This And That: Watching The Inauguration From Afar
The above illustration is by Alex Labriola, founder of the custom design studio AL Stampa. I've written about her work before and how much I love everything she creates. The artist drew this in honor of the Women's March on Washington and posted it to Instagram with a portion of Maya Angelou's "Phenomenal Women." I love how hopeful and uplifting the drawing feels, despite all the reasons people everywhere are marching. Learn more about Alex's stunning work here.
Here We Go
As the U.S. braces itself for the inauguration of a new president and his baffling administration, I feel as though the country where I currently live is as foreign as the current state of the nation I left just four months ago.
Did I really see our next president tell the world that one of our country's greatest civil rights heroes was "all talk no action" on, of all possible weekends, MLK weekend? Did I then really watch his nominee to lead the Education Department tell the senator from Connecticut (of all places) that guns have a place in and around schools because grizzly bears may attack? And did his pick for energy secretary really not know that he was going to be managing our nation's supply of nuclear weapons until weeks after he accepted the gig?
Living abroad while reading articles like these makes me look at local newspapers written in Chinese and think, "Well, this will probably make more sense." There's a constant feeling of push-and-pull when living away from home -- but this week has only made me feel more pushed than pulled.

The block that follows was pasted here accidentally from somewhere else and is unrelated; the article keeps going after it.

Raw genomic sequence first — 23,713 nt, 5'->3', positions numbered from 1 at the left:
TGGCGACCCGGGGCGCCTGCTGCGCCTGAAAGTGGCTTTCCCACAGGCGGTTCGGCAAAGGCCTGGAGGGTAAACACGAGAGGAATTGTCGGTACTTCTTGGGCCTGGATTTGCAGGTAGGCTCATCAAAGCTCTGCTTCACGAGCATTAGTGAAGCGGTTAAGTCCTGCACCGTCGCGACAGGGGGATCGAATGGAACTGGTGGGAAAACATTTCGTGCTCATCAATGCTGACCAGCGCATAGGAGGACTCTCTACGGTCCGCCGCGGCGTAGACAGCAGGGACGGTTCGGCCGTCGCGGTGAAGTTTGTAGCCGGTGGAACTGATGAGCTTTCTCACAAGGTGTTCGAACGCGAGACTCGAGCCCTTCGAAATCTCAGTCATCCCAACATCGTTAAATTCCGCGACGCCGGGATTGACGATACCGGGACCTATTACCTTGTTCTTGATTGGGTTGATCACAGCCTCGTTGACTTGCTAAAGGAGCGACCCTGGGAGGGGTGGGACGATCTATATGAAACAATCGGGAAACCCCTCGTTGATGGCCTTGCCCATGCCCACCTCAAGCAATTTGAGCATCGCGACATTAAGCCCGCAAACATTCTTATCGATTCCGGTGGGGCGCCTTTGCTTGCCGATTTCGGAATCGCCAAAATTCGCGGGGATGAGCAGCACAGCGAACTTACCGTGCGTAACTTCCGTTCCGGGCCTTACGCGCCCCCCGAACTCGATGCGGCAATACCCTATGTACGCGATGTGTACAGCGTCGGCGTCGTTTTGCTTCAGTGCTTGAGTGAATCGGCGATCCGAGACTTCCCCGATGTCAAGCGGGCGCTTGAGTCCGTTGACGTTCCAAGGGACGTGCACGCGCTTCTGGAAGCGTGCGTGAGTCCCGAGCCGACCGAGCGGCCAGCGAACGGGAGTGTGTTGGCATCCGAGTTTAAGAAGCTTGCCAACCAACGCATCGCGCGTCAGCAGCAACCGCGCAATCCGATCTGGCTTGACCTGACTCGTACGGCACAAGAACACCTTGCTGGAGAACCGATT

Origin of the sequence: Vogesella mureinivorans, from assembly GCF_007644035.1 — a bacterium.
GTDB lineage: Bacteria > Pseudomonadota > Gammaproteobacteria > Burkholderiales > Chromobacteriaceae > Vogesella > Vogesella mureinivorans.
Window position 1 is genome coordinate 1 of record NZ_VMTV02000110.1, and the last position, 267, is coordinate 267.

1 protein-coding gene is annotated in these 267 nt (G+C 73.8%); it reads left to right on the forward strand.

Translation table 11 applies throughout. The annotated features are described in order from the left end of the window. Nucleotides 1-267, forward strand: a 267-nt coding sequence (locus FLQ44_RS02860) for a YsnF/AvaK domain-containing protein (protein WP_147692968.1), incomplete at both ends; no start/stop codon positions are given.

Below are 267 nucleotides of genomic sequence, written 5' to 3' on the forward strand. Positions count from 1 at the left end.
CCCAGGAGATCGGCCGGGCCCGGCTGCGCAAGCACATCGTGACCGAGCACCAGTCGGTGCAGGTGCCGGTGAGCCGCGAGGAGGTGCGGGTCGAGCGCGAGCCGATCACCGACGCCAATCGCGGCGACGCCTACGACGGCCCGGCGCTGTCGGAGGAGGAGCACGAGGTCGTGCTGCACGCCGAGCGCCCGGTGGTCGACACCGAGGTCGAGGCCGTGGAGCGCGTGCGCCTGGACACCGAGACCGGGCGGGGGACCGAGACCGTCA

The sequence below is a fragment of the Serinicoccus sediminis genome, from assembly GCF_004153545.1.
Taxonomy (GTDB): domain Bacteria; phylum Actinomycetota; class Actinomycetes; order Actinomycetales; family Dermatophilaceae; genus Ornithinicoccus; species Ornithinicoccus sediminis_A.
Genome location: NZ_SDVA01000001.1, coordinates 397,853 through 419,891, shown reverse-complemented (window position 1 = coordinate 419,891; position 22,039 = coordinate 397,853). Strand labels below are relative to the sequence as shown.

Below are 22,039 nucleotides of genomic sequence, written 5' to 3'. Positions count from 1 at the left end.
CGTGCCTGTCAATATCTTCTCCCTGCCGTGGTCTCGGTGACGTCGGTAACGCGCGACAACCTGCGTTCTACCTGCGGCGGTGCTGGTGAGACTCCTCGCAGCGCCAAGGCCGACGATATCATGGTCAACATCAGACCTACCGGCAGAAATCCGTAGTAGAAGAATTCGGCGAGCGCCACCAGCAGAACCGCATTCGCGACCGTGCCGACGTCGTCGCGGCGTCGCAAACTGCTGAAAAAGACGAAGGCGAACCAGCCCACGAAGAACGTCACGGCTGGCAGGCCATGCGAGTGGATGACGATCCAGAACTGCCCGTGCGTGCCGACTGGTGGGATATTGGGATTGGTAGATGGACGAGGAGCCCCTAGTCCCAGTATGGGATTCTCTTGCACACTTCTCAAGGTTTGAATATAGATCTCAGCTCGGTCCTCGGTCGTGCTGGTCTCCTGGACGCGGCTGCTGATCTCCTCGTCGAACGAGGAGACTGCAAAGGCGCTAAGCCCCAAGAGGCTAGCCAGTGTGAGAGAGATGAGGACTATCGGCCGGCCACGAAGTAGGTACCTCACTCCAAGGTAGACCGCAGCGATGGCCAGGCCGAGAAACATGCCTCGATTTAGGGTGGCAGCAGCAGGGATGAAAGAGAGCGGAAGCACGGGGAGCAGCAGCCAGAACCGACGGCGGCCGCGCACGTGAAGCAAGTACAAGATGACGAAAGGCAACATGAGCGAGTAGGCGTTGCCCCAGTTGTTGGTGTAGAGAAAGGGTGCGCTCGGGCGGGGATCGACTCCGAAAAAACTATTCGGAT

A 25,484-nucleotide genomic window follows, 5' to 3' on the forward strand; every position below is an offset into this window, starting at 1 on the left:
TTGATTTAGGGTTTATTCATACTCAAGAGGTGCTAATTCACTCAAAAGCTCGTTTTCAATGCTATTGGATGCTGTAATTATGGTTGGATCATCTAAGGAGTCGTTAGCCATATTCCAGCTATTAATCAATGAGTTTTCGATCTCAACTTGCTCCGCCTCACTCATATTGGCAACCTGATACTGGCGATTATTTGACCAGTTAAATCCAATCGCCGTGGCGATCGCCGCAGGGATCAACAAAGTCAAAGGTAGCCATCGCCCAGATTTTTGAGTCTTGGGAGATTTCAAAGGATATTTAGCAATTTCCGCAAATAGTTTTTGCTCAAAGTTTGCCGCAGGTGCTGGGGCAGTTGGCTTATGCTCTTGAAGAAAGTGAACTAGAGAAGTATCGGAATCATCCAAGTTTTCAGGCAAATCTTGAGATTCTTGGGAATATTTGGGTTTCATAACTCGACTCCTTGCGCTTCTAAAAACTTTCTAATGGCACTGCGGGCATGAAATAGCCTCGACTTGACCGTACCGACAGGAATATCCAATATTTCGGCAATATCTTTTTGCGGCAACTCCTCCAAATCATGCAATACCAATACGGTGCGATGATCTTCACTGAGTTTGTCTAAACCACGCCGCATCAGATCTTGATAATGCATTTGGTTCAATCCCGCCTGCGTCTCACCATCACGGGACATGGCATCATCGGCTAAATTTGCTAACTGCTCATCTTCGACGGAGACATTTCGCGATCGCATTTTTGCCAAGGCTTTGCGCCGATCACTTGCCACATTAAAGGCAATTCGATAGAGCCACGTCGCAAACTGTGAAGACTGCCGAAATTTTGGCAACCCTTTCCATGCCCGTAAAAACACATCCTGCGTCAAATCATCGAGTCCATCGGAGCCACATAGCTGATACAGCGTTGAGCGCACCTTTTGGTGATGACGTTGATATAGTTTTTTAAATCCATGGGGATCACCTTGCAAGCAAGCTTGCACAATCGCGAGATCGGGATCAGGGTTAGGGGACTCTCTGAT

That is, until I read about the tens of thousands of people planning to march in Washington D.C. -- not to protest the president but to show the world that America is a place that protects civil rights. I read this week that there are hundreds of "sister marches" taking place all over the world. The one local to Hong Kong is taking place in Macau, beginning in front of the Venetian Hotel (a property owned by Trump supporter Sheldon Adelson).
"We stand together in solidarity with our partners and children for the protection of our rights, our safety, our health, and our families - recognizing that vibrant and diverse communities are the strength of a country," the march's website states.
Now that doesn't feel so foreign at all.